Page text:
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Croatians to vote on referendum that would define marriage

Ruling party calls on electorate to reject the move to amend the constitution

Croatians will vote Dec 1 to decide whether they want marriage constitutionally defined as a union between a man and a woman. Credit:

Croatians will decide whether they want to have marriage constitutionally defined as a union between a man and a woman in a referendum to be held Dec 1, the International Lesbian, Gay, Bisexual, Trans and Intersex Association (ILGA-Europe) says.

The vote got the green light from parliament following a Catholic group's submission of more than 740,000 signatures of people who favour a vote on the referendum question "Do you agree that marriage is matrimony between a man and a woman?"

Ivo Josipovic, the president of Croatia, which became a member of the European Union in July, has indicated that he feels defining marriage is not a matter for the constitution and he will vote against amending it. According to Reuters, members of the country's governing coalition have been urging people to reject a constitutional amendment on marriage, with a number of ministers appearing in a video to say they plan to vote no to the referendum question.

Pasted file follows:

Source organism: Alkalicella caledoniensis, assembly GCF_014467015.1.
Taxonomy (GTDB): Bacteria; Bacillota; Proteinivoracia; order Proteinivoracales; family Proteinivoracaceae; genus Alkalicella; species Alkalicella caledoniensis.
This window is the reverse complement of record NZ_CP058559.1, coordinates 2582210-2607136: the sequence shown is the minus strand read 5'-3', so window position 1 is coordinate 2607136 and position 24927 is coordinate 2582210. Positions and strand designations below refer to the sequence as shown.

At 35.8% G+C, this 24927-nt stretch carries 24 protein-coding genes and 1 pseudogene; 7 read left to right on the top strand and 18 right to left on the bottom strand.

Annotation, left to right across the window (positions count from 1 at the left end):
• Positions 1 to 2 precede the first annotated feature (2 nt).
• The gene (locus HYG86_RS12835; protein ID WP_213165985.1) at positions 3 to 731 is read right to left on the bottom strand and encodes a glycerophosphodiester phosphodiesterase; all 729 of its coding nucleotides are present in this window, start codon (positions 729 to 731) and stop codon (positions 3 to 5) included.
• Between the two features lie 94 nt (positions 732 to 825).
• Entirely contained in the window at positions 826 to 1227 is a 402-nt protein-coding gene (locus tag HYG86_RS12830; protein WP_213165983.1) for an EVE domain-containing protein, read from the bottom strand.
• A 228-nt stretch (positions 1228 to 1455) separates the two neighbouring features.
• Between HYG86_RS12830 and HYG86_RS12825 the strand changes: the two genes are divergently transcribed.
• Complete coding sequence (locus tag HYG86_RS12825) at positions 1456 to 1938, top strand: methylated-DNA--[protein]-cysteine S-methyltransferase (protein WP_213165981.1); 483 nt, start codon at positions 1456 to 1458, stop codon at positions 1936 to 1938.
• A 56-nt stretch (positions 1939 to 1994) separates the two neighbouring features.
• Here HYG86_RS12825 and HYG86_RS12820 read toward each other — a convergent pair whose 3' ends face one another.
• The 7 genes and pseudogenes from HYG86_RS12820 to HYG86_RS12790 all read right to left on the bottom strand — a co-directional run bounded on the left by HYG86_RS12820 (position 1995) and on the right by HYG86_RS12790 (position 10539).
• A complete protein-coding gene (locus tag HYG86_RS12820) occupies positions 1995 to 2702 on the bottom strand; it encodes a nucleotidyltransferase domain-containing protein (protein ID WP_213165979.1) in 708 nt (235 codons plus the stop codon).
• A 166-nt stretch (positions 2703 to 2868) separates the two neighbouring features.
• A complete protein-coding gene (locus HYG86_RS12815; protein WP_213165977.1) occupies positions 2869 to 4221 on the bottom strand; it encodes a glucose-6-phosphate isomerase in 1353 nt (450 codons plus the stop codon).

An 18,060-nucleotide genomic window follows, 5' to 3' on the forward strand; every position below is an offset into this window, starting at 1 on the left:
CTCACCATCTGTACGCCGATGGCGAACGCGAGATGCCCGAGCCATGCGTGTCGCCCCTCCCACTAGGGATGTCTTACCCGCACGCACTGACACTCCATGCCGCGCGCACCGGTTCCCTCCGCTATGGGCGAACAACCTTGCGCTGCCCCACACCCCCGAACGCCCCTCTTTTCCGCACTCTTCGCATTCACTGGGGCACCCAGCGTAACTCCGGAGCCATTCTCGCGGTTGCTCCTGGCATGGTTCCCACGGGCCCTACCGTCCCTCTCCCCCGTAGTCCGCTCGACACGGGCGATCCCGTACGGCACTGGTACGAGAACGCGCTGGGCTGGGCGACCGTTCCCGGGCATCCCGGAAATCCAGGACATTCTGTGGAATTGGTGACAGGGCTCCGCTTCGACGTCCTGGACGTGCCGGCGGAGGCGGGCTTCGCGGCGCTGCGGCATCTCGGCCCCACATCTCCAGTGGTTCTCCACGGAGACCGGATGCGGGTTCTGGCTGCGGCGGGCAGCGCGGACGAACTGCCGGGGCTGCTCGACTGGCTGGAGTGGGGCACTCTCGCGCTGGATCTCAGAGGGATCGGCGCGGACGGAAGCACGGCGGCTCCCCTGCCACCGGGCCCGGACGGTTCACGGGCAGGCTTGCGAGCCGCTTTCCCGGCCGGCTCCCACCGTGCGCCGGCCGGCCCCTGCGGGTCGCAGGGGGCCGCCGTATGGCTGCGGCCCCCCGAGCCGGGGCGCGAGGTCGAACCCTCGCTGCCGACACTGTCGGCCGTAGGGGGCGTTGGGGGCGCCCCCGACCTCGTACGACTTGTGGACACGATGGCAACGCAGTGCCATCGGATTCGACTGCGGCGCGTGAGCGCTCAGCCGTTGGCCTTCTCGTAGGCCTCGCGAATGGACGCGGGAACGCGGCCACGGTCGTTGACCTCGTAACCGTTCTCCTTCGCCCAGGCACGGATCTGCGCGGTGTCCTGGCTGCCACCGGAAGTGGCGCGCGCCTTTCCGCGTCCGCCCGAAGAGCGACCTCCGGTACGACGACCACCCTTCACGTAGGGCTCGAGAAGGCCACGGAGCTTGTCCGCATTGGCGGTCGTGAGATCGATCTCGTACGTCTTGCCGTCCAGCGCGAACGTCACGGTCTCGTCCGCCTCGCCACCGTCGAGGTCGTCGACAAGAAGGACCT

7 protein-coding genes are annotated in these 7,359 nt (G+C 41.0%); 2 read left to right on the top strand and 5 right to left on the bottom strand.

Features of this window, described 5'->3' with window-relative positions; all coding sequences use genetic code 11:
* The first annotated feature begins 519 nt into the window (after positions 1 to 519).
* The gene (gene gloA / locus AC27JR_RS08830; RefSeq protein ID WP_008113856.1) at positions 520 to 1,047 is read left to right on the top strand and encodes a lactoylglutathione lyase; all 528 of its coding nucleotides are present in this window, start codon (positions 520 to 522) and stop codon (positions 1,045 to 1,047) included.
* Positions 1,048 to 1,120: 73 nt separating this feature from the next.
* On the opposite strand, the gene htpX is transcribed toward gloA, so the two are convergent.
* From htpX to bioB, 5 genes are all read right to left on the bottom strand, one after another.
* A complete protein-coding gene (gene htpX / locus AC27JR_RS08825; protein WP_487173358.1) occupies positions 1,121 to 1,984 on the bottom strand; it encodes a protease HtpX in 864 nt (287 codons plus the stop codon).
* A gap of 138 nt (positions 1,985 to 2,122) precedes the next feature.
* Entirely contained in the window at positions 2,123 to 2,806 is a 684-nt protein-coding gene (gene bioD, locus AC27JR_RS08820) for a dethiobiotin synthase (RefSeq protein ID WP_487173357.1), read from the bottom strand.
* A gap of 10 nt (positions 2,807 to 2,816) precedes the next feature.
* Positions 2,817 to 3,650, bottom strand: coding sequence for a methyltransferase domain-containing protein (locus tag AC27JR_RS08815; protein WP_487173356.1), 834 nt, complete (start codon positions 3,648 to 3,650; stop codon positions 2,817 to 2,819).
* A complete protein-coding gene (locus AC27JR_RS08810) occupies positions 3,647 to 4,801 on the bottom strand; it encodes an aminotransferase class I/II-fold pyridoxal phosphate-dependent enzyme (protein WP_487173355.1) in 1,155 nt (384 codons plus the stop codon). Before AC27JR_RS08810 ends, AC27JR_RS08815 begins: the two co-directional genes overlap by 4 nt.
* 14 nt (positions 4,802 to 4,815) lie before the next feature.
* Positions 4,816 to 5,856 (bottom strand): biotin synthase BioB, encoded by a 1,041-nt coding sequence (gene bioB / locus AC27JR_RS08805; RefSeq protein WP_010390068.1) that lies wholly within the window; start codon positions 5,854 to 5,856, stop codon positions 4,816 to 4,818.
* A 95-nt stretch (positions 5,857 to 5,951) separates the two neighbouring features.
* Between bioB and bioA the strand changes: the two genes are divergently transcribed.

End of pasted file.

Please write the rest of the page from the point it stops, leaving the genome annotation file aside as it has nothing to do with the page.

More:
A member of the conservative HDZ party says it is a question of safeguarding an institution that is "a basis of the Croatian society."

Reuters says a recent poll suggests that a majority of people plan to vote for an amendment and notes that the outcome is binding.

ILGA-Europe says it's disapppointed that Croatia's leaders have decided to put the rights of a minority group to a popular vote.